Crowdfunding: can it be a real solution in Zimbabwe?

Trycolyn Pikirayi Avatar

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I got a little heartbroken when I checked out the Kickstarter crowdfunding website. The first post I saw was 329% funded, had a total amount of $12835, 392 backers and still had 10 more days to go; I really won’t bother talking about the rest of the posts because it can become depressing.

Well, of course that on its own is not the source of the heart break. The heart break came about because prior to checking that particular website, I had gone through two of our own crowdfunding websites and the most funded post on Tswanda is currently at 26% which is equal to $132 and still has 45 days to go which is a bit of a relief but the rest of the posts were already closed each with less than 5% funding. The next site I looked at was Fund 4 Crowd which seemed to be perfoming better but still had a total of zero successfully crowdfunded posts!

OK, maybe let me start by defining what crowdfunding is using the Wikipedia (…I know!) definition. Crowdfunding is the practice of funding a project or venture by raising monetary contributions from a large number of people. Crowdfunding is a form of crowdsourcing and of alternative financing. We might talk about crowdsourcing and alternative financing in detail some other time but basically crowdfunding is as simple as described by the initial statement.

Back to what broke my heart – our response! Well, I’m guilty as charged because I didn’t even send a penny even after seeing the sorry sight. That got me thinking… is it because I grew up in a society that is not just big on giving? By giving I mean giving to strangers. I could totally bend over backwards to give a friend or at familiar face at least, but when it comes to that beggar on the street, it a different story. The funny part is that, say that very same beggar is introduced by someone I know, I would not hesitate to give them whatever I can.

So, is it an issue of trust or it’s just me tryna feel better about myself???

We often are skeptical of where our money is going and how it’s going to be used. I mean this is money we are talking about, even if it’s just a dollar, we really want to see the breakdown of that dollar! I don’t know whether to classify this as a poverty mindset or as being responsible, I really don’t know.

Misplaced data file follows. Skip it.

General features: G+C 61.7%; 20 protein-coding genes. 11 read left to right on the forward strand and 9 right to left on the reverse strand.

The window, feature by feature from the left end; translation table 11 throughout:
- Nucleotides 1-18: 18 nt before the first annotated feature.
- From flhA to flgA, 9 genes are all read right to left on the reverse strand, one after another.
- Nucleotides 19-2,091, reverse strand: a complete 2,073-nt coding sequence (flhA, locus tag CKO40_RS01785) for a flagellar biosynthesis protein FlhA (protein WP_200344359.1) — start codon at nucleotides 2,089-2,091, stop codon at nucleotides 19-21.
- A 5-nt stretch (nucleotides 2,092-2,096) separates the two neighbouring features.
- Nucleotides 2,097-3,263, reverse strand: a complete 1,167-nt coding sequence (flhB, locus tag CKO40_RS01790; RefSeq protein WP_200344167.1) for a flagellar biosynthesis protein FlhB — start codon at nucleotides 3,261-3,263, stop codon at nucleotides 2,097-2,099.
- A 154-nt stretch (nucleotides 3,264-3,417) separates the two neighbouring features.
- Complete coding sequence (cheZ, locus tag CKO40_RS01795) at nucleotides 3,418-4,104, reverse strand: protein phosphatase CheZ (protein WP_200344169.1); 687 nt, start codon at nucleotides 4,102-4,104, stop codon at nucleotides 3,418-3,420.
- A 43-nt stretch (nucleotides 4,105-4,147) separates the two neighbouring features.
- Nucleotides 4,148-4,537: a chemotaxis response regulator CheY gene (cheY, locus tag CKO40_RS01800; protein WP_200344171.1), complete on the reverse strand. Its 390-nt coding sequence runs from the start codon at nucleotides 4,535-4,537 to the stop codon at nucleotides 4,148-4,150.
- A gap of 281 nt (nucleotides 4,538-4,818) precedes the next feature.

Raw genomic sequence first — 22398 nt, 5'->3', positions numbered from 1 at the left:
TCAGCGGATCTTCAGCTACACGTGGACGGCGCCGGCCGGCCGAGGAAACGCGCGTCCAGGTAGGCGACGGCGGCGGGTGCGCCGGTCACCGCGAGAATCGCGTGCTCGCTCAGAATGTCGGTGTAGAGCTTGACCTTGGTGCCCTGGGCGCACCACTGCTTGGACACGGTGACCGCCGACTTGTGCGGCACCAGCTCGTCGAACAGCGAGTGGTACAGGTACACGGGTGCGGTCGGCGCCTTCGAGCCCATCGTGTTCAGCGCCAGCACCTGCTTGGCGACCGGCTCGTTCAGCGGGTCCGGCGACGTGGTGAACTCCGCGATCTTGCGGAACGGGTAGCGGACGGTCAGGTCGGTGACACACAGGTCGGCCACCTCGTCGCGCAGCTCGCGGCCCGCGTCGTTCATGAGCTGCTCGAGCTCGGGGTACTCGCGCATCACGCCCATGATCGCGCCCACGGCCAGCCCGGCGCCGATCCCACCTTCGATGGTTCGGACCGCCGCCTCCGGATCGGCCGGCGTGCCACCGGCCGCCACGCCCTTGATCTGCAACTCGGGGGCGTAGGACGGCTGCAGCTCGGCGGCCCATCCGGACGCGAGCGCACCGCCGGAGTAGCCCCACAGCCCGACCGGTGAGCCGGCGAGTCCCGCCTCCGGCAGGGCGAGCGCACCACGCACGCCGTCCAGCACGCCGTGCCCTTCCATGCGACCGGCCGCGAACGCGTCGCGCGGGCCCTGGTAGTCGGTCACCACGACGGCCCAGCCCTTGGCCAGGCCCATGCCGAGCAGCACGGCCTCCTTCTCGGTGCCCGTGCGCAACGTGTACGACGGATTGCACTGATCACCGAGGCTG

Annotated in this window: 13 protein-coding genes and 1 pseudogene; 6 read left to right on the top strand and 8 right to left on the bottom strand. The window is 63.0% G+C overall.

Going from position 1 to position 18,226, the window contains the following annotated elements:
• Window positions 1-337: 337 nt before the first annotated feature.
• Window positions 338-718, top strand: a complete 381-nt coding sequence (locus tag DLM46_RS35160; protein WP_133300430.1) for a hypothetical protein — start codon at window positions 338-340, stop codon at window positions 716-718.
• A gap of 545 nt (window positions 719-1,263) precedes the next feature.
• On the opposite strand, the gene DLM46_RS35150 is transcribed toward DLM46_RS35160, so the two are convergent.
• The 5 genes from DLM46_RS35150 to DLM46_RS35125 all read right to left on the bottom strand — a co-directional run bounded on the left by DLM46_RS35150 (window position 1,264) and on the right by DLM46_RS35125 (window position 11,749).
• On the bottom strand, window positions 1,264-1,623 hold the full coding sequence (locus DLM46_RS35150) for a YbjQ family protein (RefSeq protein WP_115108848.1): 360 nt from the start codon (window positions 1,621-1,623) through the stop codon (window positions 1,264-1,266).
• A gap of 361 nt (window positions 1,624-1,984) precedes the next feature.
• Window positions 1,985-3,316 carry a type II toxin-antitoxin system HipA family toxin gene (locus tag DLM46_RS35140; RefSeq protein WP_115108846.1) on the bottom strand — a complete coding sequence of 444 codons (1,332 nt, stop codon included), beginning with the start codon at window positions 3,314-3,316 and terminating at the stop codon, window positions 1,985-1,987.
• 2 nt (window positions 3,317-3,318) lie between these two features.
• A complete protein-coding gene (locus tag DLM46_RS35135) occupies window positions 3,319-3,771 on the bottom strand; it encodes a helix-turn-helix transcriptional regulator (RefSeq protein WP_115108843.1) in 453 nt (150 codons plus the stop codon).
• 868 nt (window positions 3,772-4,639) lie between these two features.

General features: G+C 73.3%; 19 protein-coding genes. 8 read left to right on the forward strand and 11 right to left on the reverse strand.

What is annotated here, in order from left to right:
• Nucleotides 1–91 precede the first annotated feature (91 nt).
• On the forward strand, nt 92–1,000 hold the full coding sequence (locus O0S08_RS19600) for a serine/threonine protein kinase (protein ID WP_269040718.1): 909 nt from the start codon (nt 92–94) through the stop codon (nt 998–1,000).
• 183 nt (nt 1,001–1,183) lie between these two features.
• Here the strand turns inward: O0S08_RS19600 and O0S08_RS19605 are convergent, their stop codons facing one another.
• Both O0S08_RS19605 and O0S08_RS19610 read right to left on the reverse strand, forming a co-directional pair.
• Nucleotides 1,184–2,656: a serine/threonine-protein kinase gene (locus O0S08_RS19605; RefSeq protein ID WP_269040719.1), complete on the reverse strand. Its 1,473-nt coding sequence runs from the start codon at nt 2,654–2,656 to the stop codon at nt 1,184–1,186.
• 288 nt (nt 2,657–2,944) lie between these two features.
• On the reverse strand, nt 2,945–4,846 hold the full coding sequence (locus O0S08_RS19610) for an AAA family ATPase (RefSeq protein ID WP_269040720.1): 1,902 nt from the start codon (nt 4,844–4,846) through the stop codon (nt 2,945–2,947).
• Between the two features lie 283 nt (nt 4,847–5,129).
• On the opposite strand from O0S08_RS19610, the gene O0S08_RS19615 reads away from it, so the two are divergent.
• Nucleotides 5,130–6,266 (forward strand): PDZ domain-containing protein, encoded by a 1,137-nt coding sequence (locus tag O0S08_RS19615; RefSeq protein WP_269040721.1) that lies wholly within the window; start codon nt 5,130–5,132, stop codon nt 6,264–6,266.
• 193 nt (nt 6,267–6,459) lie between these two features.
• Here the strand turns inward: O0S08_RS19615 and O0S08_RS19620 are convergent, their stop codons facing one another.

However, there is a way to address this situation regardless of it being a result of either of the two. Authentication. Authenticating both the site an the ‘benefaciaries’. Some legal backup could do the trick in ensuring that the money really goes where it ought to, as well as ensure that the receiver of the funds does exactly what they would have specified the funds to be for.

Also, maybe a little extra effort of putting a testimonial section (or even the budget) of how the money raised from the site has helped in making a difference to the startup (or whatever else cause in question).

Secondly, I get that we generally do not have money in Zim or maybe at least those who do, don’t go around searching the net for crowdfunding websites. Let’s break that statement down into statement A and B so that we look at the two different reasons (or excuses so to say) brought forth by it.

Statement A basically says we are broke, we can hardly afford our own upkeep, what more for total strangers we find on the internet? But I don’t know how true that is considering how fast we managed to raise $8000 for suing the police…

Statement B on the other hand says that the people who have the money to give (more like are willing to give, but OK) by some chance never come across such sites. If yes, then the solution lies in making the presence of these sites be felt through intensive marketing.

Considering that there is sooo much to read or know about out there, it means that these sites (as well as everyone else who feels that they might need such a service now or in future) should really give people reason to actually pause and want to know about them. I’m sure everyone can learn a thing or two from Econet’s marketing strategies – well of course they have the money, but I think we have made enough excuses for the day already, so instead let’s improvise and find other ways of going about it.

So can crowdfunding be a real solution in Zimbabwe? A big yes if implemented well.

It’s time to give it another try and maybe this time we will get it right. Having said all this, it only makes sense for me to go back to Tswanda and part with a few of my pennies too right? Okay, off I go!